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Treating a filly with finesse
Patricia Ryan
July 19, 1965
By Hambletonian day Joe O'Brien hopes to persuade Armbro Flight that she can beat all of the boys
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July 19, 1965

Treating A Filly With Finesse

By Hambletonian day Joe O'Brien hopes to persuade Armbro Flight that she can beat all of the boys

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An hour and a half later the girls came back on the track for the decisive second heat, head numbers bobbing between their ears like bonnets and their hooves clad in white bell boots. They paraded in single file, tossing manes and glances here and there, looking like so many hopefuls in a beauty contest in East Alton, Ill. Armbro Flight, her forelock in a pigtail, kept her best act for later.

She sped away from the starting gale and cut out the first half mile in 1:01[1/5] Far behind, another filly, Frosty Song, broke stride and began to gallop. Suddenly she fell over Comanche Newport, who was passing her on the inside. Both fillies went down.

O'Brien turned into the backstretch the second time around and, seeing the wrecked sulkies and a tangle of horses and men, he slowed down. Armbro Flight swung wide to avoid the trouble, but as she did a buxom lady—this one human—astride a white saddle horse came cantering up the track heading toward the accident and directly at O'Brien. Armbro Flight bolted—first to the inside, then to the outside. She thrashed with her hind legs at the sulky, struck a tire with her hoof and blew it out. Remarkably, she stayed on gait and, although the accident momentarily cost her the lead, she regained it on the final turn and won in 2:03[2/5].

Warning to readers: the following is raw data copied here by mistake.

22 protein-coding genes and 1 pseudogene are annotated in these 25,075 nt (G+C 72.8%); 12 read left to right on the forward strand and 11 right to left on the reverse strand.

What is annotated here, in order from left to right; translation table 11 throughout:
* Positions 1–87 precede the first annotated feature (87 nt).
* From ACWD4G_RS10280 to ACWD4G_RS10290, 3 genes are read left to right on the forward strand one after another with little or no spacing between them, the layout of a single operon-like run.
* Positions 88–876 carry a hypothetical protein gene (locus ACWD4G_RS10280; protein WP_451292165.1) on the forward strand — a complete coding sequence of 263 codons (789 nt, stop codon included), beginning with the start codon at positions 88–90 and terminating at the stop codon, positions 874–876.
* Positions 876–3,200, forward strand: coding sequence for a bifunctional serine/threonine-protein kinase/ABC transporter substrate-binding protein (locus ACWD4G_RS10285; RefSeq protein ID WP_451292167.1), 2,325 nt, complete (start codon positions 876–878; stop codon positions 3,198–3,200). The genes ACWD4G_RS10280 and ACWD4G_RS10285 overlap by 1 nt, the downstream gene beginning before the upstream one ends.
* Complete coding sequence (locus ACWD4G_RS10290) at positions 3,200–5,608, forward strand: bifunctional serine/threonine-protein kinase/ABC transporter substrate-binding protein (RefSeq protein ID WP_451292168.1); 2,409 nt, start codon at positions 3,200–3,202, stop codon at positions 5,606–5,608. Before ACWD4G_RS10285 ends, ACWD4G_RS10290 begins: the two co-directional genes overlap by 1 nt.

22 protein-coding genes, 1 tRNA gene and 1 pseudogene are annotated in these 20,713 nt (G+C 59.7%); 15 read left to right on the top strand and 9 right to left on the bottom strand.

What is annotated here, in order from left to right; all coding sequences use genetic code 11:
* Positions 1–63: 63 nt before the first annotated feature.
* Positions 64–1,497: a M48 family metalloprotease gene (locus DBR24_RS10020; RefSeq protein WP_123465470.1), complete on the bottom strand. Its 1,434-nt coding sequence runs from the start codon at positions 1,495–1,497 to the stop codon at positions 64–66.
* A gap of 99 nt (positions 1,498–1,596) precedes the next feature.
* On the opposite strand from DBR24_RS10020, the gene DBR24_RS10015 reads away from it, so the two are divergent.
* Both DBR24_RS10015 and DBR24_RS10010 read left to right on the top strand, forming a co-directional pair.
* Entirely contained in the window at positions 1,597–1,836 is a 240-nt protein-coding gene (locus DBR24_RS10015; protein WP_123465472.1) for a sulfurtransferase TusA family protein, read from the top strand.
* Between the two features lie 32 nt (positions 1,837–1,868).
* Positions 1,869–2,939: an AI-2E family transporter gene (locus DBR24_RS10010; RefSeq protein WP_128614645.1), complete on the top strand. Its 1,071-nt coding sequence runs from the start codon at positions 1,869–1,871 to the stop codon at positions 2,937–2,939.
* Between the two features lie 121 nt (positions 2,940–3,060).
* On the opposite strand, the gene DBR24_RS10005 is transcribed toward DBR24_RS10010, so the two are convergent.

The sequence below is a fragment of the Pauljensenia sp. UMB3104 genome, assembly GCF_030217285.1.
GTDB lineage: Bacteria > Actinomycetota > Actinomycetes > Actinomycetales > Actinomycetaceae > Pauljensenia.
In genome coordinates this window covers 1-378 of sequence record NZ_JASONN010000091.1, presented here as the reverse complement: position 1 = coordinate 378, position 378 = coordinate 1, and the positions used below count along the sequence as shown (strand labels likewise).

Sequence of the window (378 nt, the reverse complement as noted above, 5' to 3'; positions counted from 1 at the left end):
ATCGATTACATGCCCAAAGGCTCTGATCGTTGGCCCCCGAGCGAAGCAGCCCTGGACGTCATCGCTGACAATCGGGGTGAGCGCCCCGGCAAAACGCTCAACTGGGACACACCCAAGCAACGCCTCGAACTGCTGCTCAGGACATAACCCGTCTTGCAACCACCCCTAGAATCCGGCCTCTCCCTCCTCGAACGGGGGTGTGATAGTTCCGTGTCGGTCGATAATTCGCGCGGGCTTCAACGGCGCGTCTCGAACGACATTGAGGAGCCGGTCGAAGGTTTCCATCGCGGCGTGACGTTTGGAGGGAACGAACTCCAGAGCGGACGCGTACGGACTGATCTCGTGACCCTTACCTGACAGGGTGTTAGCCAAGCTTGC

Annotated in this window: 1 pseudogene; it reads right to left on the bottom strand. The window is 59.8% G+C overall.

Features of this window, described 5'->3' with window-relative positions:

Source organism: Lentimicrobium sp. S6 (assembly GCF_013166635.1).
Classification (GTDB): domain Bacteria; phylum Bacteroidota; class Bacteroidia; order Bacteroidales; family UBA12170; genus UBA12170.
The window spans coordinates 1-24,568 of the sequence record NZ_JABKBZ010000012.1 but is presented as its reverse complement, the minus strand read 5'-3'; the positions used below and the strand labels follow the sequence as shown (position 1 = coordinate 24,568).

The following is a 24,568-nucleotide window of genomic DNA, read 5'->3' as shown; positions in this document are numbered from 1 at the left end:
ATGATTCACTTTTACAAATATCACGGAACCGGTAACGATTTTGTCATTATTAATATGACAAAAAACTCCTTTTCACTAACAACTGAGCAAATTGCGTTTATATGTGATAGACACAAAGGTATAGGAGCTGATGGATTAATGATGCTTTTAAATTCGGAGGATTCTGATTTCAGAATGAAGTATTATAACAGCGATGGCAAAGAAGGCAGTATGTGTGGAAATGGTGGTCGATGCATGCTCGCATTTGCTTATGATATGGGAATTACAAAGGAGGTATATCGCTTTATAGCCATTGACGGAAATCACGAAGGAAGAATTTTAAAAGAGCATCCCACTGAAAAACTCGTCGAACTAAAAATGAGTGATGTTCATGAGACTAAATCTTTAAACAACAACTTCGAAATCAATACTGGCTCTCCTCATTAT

O'Brien was as shaken as his filly. He walked around her as she cooled out in Goshen's willow-shaded paddock, his dark-blue eyes searching for an injury. There was none. He wrapped the filly in orange woolen blankets and rubbed her pig-tailed brow. More and more she was looking like a fair challenger to the Hambletonian favorite, Noble Victory.

"I think I could have beaten that colt last year at Indianapolis," Joe said. "I was four lengths in front and Stanley Dancer had him way back in the pack. I hadn't used my filly at all, and I was just sitting there waiting until he came at me. I knew just what to do. Then I saw a double-fold of newspaper blowing down the track at us. I couldn't avoid it. The filly reached out and pawed at it, and of course she broke stride. By the time she got back on gait, Dancer was long gone and the best I could do was second."

But that was last year. This September there should be no newspapers at Du Quoin. Heaven will protect the working girl.

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